By: The Working Forest Staff
An article in The Globe and Mail says recent innovations have sent a throng of firms back to the forest to take advantage of the efficient, sustainable, fashionable and functional architectural ancestor: wood.
Citing Brock commons, a Quebec condo and a tall wood building planned for Toronto, the author says “These projects are signs of an architectural revolution. In many settings, timber is becoming cost competitive with concrete and steel; it is beautiful; and it is more sustainable than those energy-intensive materials. For the construction industry and for forest-rich Canada, this could be a big deal.”
Russell Acton, partner at Acton Ostry, asks, “How do we get a lot of mass wood built? It’s not by designing at high budgets. It’s by creating something that the average developer will do for hotels and apartment buildings – something that’s attractive in financial terms.”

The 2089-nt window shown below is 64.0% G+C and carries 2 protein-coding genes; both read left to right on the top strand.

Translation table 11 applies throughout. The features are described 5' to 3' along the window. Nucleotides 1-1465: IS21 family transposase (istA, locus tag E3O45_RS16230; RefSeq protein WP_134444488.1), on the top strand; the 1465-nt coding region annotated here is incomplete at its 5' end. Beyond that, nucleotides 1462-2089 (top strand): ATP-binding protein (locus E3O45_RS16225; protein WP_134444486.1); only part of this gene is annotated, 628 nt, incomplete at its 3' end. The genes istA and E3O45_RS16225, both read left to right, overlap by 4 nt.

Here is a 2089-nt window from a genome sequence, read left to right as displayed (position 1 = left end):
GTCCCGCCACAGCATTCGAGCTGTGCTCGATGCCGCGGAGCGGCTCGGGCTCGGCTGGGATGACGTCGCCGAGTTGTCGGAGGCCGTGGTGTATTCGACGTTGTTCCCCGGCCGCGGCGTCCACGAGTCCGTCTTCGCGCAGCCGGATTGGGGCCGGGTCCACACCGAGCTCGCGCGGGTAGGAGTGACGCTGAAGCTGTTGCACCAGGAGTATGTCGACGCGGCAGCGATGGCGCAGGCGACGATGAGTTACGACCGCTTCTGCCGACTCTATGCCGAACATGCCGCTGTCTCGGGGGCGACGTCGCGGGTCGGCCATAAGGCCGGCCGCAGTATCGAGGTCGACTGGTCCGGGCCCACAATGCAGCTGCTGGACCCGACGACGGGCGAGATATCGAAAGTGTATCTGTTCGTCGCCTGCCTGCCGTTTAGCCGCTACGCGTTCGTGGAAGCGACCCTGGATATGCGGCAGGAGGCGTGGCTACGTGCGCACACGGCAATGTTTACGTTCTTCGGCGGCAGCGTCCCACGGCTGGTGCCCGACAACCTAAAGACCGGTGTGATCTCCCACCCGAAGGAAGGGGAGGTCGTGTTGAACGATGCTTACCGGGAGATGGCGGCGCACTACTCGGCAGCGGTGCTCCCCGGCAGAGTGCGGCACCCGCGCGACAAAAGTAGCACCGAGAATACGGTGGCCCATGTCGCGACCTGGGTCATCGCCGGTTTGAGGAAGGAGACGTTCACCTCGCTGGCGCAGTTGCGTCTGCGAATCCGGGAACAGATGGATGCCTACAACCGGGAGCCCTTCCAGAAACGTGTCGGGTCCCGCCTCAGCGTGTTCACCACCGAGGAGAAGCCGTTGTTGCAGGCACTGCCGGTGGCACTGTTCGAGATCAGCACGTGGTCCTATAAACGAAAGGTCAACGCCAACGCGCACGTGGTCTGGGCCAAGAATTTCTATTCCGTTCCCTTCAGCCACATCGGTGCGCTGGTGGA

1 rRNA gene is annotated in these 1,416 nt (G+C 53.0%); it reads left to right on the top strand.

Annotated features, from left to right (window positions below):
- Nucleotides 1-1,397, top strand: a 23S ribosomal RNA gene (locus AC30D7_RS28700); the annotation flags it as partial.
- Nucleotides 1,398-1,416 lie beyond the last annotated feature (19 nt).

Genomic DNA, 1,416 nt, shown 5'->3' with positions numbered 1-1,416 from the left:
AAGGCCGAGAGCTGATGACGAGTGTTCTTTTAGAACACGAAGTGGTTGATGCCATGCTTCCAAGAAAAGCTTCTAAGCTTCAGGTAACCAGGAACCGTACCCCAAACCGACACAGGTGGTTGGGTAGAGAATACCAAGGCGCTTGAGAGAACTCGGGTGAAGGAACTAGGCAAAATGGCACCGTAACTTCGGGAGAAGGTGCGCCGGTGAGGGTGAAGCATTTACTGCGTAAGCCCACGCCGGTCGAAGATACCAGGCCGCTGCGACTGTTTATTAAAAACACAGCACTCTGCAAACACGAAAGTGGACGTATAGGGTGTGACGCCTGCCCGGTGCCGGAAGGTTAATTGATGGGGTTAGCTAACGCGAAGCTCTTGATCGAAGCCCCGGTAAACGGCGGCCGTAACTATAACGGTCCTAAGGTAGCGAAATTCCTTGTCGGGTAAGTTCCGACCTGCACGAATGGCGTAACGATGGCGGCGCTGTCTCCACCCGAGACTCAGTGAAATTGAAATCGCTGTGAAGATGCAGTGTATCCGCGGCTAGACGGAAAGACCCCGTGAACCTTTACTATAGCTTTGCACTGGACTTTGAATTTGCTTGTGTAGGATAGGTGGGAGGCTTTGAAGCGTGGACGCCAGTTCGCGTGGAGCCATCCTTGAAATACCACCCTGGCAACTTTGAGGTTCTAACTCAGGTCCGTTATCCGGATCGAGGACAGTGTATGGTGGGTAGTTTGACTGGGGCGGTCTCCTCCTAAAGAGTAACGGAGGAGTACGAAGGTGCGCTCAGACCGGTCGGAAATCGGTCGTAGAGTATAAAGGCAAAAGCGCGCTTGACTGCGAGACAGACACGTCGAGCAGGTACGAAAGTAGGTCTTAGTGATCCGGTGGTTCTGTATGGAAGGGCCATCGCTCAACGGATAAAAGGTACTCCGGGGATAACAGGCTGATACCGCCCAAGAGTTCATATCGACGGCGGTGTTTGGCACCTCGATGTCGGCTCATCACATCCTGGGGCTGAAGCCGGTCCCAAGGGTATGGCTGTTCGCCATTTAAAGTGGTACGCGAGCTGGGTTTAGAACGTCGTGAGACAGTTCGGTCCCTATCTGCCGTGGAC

“It’s clear to us that mass wood is a cleaner, faster system that will have so many advantages,” Acton says. “It has a bright future.”
For the Canadian forestry industry, this new market is enticing. “There will be both a domestic and a global market for Canadian engineered wood,” says Derek Nighbor, CEO of the Forest Products Association of Canada, in The Globe article. “There’s an opportunity not only to build cool things, but to do so in a sustainable way and meet climate-change commitments.”
Read the full article here.
Photo: Brock Commons Tallwood House at UBC makes extensive use of mass timber. Photo courtesy of naturallywood.com. Photographer: Brudder